When the Guardians of the Universe abandoned emotions, a group of female Guardians dissented, left Oa, and dedicated themselves to embracing emotions, beginning with Love. They found a star sapphire on the planet Zamaron that contained the power of Love and proceeded to hone that Love and learn how to harness its power through rings and lanterns. The violet light is located on one of the extreme ends of the emotional spectrum (think ROY G BIV on a rainbow). The farther you get from the center, the more the emotion controls the wielder, rather than vice-versa. Thus, the red light of Rage and the violet light of Love have an equally large amount of control over their respective corps members. However, though the red rings force themselves on those deemed worthy, the violet rings require permission from their chosen recruits (consent is sexy!).
The Violet Lanterns’ entity (the embodiment of Love) is called the Predator and appears in the form of a large, skeletal dinosaur. This fearful sight matches the view of Love that many in the universe, even the Violet Lanterns themselves, come to hold: that it is dangerous and must be controlled. They felt that Love cannot be trusted, that it does more damage than good, and that it must be contained. I imagine you can think of examples from your own life or the lives of those you know when love took control, when love hurt more than it healed, when love was not all you need.
Why might this be? There are likely many reasons that Love cannot be trusted carte blanche in our lives, including the fact that we are finite and fallible creatures, which leads our love to be finite and fallible. Also, the things in life with the potential for the greatest good simultaneously contain the potential for the greatest bad. I will focus on another possibility: our cultural narratives of love. This includes what society says about Love through actual narratives (books, movies, plays, etc.), as well as the cultural values that are perpetuated through language, expectations, and cultural mores. We are taught (both explicitly and implicitly) what Love looks like. Singleness is looked down upon in favor of coupling. Prince Charmings ride on white steeds to rescue helpless waifs. Love must lead to offspring. Love can overcome any barrier or obstacle. Each person has one true love in the world (the Violet Lanterns can even reveal who that person is!). Our true love will fulfill all of our needs. These narratives create unrealistic and unhealthy expectations for our relationships, and even when we recognize this, they are so engrained within us that it is difficult to undo this conditioning and its impact on our emotions, thoughts, and behaviors.
The entities of the emotional spectrum can possess beings and impart their power to them. The Predator once possessed a man named Abraham, who had watched a woman named Lisa from afar and taken pictures of her for years without ever attempting to meet her. Once possessed by the Predator, Abraham approached Lisa and expected her to automatically reciprocate his “love” for her. Violet Lantern Carol Ferris showed him that he was infatuated with Lisa, not in love with her, and that he could not force anyone to love him, even with the power of the Predator. She also revealed that Abraham had been controlling the Predator, not vice-versa, a kind of reverse possession. His views of love had corrupted the Predator, so when the Zamarons (the leaders of the Violet Lanterns) wanted to imprison the Predator, Carol fought to keep it free and teach it what Love actually is. Our views of love and how that plays out in real life are often controlled by our own wants and desires that are shaped by our cultural narratives of love, for good or for ill (and often both). Where true love exists, it requires working at it, development, and maintenance, but we humans have a difficult time accessing it free of our own biases and expectations.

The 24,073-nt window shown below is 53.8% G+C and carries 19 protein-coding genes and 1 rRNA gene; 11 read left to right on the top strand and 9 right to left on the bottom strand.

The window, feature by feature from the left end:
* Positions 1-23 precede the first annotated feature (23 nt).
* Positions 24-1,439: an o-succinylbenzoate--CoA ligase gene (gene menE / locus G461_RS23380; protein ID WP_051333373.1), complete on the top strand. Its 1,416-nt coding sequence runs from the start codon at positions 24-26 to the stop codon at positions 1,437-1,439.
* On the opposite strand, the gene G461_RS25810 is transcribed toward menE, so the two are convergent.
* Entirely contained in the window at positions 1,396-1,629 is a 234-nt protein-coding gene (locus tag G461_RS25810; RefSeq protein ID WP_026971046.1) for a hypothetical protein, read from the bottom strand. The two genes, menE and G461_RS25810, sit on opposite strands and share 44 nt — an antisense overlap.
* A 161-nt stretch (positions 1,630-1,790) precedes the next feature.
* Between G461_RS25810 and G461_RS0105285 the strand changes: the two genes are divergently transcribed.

The Violet Lanterns’ oath claims, “Love conquers all.” However, it would appear that though love is certainly powerful, it is not everything. We need to work on more realistic and accurate views of love. This can occur in actual narratives (Frozen is a good example of deconstructing unhelpful cultural narratives of love) and in how we approach our own relationships. Abraham believed that his infatuation was enough for a relationship and that the object (a deliberately-chosen word) of his desire would obviously fall into his arms, given the opportunity. However, infatuation is not enough for a relationship, which leads to another way to alter our view of love. So far, we have been talking about romantic love, which matches the Violet Lanterns’ typical view love. However, during the attack of the Black Lanterns during the Blackest Night, the various lantern corps deputized one new member each. Wonder Woman was chosen as a Violet Lantern, because she has great love for all of life. We would do well, then, to extend our view of love beyond what the ancient Greeks referred to as eros (erotic love) to include agape (self-giving love), phileo (friendship love), and storge (familial love). A lasting, committed relationship will likely partake of all four of these loves, and there is a need to promote each of these loves (individually and in combination) outside of romantic love, as well. (See also Robert Sternberg’s triarchic theory of love that includes passion, intimacy, and commitment for another example of a multifaceted view of love.) If we expand our view of love and create a more holistic and realistic view of love, it just might stand a chance of conquering all.
How have you seen love do damage in others’ lives? How have you seen it create healing in others’ lives? What cultural narratives have you seen played out in others’ relationships, and how have they been helpful or hurtful? Is there a place for a less realistic view of love? Please share your thoughts in the comments section below or on our Facebook page!